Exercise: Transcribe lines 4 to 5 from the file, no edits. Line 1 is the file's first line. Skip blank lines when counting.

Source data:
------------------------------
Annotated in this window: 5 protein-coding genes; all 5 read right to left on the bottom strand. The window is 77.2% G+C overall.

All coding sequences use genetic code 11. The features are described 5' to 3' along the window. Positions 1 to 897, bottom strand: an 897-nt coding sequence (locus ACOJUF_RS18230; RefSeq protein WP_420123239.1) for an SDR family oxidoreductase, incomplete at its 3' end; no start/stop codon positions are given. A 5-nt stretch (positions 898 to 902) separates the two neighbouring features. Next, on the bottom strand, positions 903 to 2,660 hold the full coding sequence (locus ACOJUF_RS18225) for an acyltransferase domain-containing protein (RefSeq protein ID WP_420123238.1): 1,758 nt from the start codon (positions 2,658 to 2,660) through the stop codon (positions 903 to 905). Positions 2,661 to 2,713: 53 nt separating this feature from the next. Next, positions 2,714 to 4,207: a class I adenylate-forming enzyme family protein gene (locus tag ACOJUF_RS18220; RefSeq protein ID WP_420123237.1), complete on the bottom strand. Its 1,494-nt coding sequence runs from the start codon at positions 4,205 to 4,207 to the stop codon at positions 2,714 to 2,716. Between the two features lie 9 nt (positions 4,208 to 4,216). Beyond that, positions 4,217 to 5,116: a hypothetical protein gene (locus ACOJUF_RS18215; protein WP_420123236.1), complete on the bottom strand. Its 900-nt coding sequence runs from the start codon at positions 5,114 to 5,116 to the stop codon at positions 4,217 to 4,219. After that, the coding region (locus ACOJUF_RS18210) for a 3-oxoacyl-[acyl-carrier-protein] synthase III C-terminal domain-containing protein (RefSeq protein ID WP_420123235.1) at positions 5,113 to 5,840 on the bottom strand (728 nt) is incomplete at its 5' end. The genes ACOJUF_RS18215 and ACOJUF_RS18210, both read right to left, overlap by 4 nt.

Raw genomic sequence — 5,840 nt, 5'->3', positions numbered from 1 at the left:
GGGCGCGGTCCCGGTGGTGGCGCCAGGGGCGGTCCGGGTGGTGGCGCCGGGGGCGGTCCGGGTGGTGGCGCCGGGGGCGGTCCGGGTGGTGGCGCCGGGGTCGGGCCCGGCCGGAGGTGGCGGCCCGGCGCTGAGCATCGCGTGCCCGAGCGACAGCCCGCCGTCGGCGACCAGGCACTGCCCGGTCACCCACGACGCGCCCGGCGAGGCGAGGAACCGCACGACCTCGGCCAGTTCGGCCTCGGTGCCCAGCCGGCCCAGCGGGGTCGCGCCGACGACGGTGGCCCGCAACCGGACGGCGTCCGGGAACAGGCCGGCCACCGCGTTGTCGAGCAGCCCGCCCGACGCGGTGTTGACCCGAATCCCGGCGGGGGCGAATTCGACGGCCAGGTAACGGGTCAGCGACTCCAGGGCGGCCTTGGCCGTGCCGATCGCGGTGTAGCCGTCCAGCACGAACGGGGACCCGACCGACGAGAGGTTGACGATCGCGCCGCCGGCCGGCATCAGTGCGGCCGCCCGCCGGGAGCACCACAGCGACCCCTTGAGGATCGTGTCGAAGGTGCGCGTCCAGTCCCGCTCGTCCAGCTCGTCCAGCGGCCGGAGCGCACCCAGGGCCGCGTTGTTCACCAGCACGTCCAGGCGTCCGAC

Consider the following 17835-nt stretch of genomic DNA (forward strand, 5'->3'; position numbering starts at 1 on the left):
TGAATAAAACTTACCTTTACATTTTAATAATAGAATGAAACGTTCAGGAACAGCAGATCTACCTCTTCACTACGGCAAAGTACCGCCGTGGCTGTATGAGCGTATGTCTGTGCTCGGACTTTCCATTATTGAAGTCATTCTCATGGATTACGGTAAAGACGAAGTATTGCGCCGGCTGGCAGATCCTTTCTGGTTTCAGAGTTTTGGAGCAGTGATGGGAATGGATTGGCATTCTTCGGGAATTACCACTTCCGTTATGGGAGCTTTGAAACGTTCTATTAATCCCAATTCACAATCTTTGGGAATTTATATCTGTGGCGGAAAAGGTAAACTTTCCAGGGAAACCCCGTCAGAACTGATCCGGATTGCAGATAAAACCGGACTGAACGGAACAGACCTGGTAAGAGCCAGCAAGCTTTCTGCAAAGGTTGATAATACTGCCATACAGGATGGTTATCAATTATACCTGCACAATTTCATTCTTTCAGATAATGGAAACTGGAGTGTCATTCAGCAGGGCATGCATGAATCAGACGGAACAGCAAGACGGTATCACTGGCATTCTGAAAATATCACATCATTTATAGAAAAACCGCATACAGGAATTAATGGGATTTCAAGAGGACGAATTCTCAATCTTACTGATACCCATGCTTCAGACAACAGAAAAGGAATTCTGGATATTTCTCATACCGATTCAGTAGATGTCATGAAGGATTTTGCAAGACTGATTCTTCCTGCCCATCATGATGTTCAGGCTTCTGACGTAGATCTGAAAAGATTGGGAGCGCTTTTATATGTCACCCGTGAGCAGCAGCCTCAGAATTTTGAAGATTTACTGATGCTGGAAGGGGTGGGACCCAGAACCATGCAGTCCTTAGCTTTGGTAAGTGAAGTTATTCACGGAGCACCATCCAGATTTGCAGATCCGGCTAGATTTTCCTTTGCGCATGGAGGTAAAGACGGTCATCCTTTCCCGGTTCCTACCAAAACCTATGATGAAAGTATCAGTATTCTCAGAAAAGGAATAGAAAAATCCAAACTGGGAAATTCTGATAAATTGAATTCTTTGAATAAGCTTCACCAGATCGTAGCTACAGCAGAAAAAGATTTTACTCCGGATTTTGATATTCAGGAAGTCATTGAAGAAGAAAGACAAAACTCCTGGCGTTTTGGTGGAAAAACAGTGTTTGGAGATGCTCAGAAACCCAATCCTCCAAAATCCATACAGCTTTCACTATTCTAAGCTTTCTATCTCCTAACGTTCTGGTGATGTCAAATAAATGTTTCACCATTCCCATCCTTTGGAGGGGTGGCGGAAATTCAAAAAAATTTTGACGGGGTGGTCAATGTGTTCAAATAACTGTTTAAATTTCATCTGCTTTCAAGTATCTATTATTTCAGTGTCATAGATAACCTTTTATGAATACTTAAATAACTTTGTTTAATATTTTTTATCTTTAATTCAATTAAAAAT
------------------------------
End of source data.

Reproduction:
GGGCGCGGTCCCGGTGGTGGCGCCAGGGGCGGTCCGGGTGGTGGCGCCGGGGGCGGTCCGGGTGGTGGCGCCGGGGGCGGTCCGGGTGGTGGCGCCGGGGTCGGGCCCGGCCGGAGGTGGCGGCCCGGCGCTGAGCATCGCGTGCCCGAGCGACAGCCCGCCGTCGGCGACCAGGCACTGCCCGGTCACCCACGACGCGCCCGGCGAGGCGAGGAACCGCACGACCTCGGCCAGTTCGGCCTCGGTGCCCAGCCGGCCCAGCGGGGTCGCGCCGACGACGGTGGCCCGCAACCGGACGGCGTCCGGGAACAGGCCGGCCACCGCGTTGTCGAGCAGCCCGCCCGACGCGGTGTTGACCCGAATCCCGGCGGGGGCGAATTCGACGGCCAGGTAACGGGTCAGCGACTCCAGGGCGGCCTTGGCCGTGCCGATCGCGGTGTAGCCGTCCAGCACGAACGGGGACCCGACCGACGAGAGGTTGACGATCGCGCCGCCGGCCGGCATCAGTGCGGCCGCCCGCCGGGAGCACCACAGCGACCCCTTGAGGATCGTGTCGAAGGTGCGCGTCCAGTCCCGCTCGTCCAGCTCGTCCAGCGGCCGGAGCGCACCCAGGGCCGCGTTGTTCACCAGCACGTCCAGGCGTCCGAC

Consider the following 17835-nt stretch of genomic DNA (forward strand, 5'->3'; position numbering starts at 1 on the left):